LITTLE ROCK — Twice before, Gov. Mike Beebe has won three-fourths votes to raise taxes, among the most difficult of legislative hurdles. To expand the state Medicaid program, he would have to do so again — in a much-changed political climate.

Beebe, a Democrat, pushed an increase in the state severance tax on natural gas through the Legislature in a 2008 special session. In the 2009 regular session, he pushed through an increase in the state tobacco tax to support a statewide trauma system and other health programs.

The severance tax hike passed 82-17 in the 100-member House and 32-1 in the 35-member Senate. The tobacco tax hike was a tougher sell, passing 75-24 in the House and 28-7 in the Senate — with exactly the number of votes it needed in the former and only one vote to spare in the latter.

Earlier this month, Beebe said he is inclined to pursue adding between 200,000 and 250,000 Arkansans to the Medicaid rolls under a provision of the federal Affordable Care Act that the U.S. Supreme Court has ruled must be optional. The federal government would pay the entire cost of the expansion for the first three years and most of the cost in later years, but appropriating the federal money would require a three-fourths vote in the Legislature.

Last week, the governor said his position was bolstered by the state Department of Human Services’ estimate that the expansion would ultimately cost the state about $4 million a year instead of previous estimates of up to $200 million.

Beebe acknowledged that getting a three-fourths vote for anything is difficult.

In the 2008 and 2009 sessions, Democrats held sizable majorities in the House and Senate. However, Republicans made significant gains in the 2010 election and are pushing for control of both chambers in this year’s balloting.

Republican House Caucus leader Brice Westerman, R-Hot Springs, said last week that Republican opposition would make it tough to get a three-fourths vote in the Legislature to fund the Medicaid expansion now, and "I think it may be even harder after the election."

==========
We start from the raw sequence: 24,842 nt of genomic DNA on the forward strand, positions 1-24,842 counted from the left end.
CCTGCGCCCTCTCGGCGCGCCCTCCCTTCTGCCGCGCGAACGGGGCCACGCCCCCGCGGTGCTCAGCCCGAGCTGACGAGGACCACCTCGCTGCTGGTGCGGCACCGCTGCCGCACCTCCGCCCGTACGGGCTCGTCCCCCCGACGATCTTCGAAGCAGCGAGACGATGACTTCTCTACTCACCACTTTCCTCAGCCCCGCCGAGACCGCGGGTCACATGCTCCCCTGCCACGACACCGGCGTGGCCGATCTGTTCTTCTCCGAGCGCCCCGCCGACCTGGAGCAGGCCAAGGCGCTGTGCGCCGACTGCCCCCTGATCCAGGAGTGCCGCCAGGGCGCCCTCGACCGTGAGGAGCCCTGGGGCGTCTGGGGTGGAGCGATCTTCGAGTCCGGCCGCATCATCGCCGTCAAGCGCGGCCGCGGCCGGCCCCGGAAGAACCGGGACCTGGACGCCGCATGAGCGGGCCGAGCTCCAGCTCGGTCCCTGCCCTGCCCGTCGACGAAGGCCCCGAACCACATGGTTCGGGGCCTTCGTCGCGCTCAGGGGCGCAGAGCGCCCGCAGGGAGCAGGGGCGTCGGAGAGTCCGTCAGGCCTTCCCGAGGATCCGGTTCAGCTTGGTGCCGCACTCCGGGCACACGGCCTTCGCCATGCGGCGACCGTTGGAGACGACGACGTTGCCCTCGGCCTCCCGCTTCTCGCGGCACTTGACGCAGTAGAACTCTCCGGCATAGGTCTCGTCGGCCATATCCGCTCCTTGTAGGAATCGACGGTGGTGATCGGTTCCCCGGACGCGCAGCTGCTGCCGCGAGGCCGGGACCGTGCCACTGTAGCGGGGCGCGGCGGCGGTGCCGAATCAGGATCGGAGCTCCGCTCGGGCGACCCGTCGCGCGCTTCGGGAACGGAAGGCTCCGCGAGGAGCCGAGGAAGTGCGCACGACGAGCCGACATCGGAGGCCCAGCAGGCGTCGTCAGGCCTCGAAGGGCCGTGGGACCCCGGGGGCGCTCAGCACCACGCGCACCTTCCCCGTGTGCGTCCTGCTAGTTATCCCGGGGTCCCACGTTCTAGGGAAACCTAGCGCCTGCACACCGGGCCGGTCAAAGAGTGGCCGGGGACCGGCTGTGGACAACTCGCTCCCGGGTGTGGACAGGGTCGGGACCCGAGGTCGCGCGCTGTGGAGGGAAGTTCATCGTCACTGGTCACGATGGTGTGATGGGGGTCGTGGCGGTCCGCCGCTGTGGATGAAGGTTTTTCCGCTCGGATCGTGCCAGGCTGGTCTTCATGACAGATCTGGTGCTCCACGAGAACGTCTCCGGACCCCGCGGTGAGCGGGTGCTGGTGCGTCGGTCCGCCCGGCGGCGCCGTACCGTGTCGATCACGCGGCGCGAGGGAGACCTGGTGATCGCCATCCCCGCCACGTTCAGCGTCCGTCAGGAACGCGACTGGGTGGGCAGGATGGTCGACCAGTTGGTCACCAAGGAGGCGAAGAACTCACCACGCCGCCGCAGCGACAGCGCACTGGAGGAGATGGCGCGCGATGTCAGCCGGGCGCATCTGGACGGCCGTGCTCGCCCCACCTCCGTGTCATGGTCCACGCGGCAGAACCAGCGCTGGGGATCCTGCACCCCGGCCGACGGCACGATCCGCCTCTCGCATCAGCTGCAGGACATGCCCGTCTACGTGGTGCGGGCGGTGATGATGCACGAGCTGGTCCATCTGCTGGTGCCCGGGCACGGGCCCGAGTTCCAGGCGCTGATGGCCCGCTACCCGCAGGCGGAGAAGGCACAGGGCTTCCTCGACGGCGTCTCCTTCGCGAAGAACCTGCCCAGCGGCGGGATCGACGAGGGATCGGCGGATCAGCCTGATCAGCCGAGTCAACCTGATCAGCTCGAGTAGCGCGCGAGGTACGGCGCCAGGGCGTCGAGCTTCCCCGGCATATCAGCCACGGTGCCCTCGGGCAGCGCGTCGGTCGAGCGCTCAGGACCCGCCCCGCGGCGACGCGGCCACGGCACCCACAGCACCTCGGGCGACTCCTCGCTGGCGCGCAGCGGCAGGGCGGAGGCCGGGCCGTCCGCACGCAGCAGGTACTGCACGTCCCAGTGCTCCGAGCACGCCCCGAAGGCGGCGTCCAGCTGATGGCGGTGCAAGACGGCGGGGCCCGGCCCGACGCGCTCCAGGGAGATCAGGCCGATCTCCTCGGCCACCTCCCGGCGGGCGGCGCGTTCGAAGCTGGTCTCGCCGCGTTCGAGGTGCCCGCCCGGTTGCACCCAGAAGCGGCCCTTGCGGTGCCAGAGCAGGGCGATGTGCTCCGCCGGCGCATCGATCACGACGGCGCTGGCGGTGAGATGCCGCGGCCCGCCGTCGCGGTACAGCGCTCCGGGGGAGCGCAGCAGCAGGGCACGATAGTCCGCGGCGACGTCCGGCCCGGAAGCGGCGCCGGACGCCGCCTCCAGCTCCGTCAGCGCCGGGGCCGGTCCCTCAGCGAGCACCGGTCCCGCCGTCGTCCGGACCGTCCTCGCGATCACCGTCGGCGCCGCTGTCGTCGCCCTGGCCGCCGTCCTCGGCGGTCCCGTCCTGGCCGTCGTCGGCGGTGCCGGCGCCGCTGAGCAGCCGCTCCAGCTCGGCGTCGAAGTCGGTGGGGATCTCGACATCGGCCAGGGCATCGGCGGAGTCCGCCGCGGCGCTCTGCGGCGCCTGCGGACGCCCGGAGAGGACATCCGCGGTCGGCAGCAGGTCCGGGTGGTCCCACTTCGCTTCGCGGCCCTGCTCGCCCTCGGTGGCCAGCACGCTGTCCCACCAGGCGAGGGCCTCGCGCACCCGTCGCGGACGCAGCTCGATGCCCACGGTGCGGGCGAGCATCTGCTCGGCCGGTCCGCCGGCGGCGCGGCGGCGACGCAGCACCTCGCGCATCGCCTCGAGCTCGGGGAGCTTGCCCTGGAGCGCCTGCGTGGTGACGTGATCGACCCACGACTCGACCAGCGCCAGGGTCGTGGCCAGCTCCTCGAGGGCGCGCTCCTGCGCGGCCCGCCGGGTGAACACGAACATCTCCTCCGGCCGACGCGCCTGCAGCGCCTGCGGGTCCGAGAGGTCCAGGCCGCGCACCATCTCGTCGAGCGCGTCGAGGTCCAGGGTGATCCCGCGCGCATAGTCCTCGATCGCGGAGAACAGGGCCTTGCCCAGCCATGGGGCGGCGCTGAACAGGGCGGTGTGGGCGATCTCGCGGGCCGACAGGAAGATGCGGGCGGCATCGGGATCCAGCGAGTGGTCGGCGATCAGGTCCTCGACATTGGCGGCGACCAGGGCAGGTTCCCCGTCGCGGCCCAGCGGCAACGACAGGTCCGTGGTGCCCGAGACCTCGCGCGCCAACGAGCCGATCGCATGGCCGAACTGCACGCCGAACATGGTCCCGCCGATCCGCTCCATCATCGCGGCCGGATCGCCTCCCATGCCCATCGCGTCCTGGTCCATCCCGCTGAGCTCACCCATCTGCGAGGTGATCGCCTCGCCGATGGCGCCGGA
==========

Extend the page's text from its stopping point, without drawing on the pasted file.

Republicans now hold 46 seats in the House and 15 seats in the Senate, as opposed to 25 in the House and eight in the Senate in 2009.

Another factor that could work against Beebe is the widening gulf between Democrats and Republicans, according to Hal Bass, a political science professor at Ouachita Baptist University.

"Clearly the rise of the Republican Party in the Legislature has carried with it increasing

conflict between the parties," Bass said. "I think in the old days one assembled majorities and supermajorities on a nonpartisan or cross-partisan basis, but now the party label on both sides matters more, and that’s just the nature of increased parity between the parties."

Republicans asserted their increased power in various ways in the 2011 regular session and the 2012 fiscal session, including blocking budget bills until Democrats agreed to pass tax cuts and proposing an alternative to Beebe’s balanced budget proposal.

But would Republicans say no to hundreds of millions of federal dollars that would help more Arkansas families obtain health care?

DHS officials said last week that the influx of new federal dollars under the federal Affordable Care Act, as well as the state income taxes paid on that money and the savings from reducing uncompensated care, should save the state $372 million by 2021.

"It’s going to be very, very difficult to turn this one down from a financial perspective," Bass said, but he said there are legitimate arguments to be made against it.

"There is the concern that we’re being kind of lured into a snare by signing on for a commitment, that it’s going to be difficult to sustain down the road as people my age, and I’m 63, get older and need more and more medical attention," he said. "Is this commitment we made in the New Deal-Great Society era truly sustainable going forward?"

Another factor that could influence the debate is the impact the expansion would have on hospitals. The Arkansas Hospital Association says the Medicaid expansion would reduce uncompensated care and help hospitals across the state stay open.

"My impression is that the hospital guys have been a pretty potent lobbying force in the past," Bass said. "What kind of response they’d get from the Republican legislators, I don’t know."

Beebe has already laid the groundwork for arguments that expanding Medicaid is the right thing to do for humanitarian reasons and that rejecting the money would just send it to other states.

"If it’s going to happen, do we let New York take it and California take it and Florida take it or whoever, and tell our people no?" he said last week.

Rep. Nate Bell, R-Mena, countered that "regardless of whether it’s federal money or state money, it’s still money that’s coming out of the pockets of taxpayers."

Some have predicted that, as with the federal stimulus of 2009, states ultimately will decide to take the money despite their misgivings.

"It’s hard to walk away from that much money, especially when you have 100 years of greater than average need and lower than average resources on your own," said Janine Parry, a political science professor at the University of Arkansas.

But Parry said that if Republicans find themselves in the majority in the state Legislature in 2013, "it could have the effect of making them more cohesive, and then of course that doesn’t bode well for what Beebe’s hoping for."